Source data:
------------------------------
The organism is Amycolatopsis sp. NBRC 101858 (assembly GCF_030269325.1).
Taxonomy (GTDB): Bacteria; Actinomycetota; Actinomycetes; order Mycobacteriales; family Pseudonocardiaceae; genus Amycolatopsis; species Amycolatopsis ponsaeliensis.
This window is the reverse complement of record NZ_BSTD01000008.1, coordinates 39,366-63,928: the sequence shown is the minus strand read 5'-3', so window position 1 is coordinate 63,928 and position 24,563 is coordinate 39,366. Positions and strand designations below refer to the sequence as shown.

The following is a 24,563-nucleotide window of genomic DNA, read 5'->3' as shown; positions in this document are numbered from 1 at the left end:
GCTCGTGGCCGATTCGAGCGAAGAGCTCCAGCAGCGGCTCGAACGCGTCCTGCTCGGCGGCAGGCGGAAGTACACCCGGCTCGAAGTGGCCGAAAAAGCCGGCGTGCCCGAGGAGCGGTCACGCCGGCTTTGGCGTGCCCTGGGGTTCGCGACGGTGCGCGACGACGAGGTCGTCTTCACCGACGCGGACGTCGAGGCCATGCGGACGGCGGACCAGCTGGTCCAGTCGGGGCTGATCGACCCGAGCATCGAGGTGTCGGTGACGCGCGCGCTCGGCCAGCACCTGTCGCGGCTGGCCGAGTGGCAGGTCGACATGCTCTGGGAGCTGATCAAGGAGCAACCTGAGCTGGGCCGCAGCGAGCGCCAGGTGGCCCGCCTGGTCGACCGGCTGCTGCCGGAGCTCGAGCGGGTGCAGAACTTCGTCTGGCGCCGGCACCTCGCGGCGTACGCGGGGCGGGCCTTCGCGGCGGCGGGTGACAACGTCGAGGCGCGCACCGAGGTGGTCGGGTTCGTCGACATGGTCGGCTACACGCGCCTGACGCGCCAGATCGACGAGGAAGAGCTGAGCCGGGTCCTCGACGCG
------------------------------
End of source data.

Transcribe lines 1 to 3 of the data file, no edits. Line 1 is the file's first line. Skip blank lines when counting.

The organism is Amycolatopsis sp. NBRC 101858 (assembly GCF_030269325.1).
Taxonomy (GTDB): Bacteria; Actinomycetota; Actinomycetes; order Mycobacteriales; family Pseudonocardiaceae; genus Amycolatopsis; species Amycolatopsis ponsaeliensis.
This window is the reverse complement of record NZ_BSTD01000008.1, coordinates 39,366-63,928: the sequence shown is the minus strand read 5'-3', so window position 1 is coordinate 63,928 and position 24,563 is coordinate 39,366. Positions and strand designations below refer to the sequence as shown.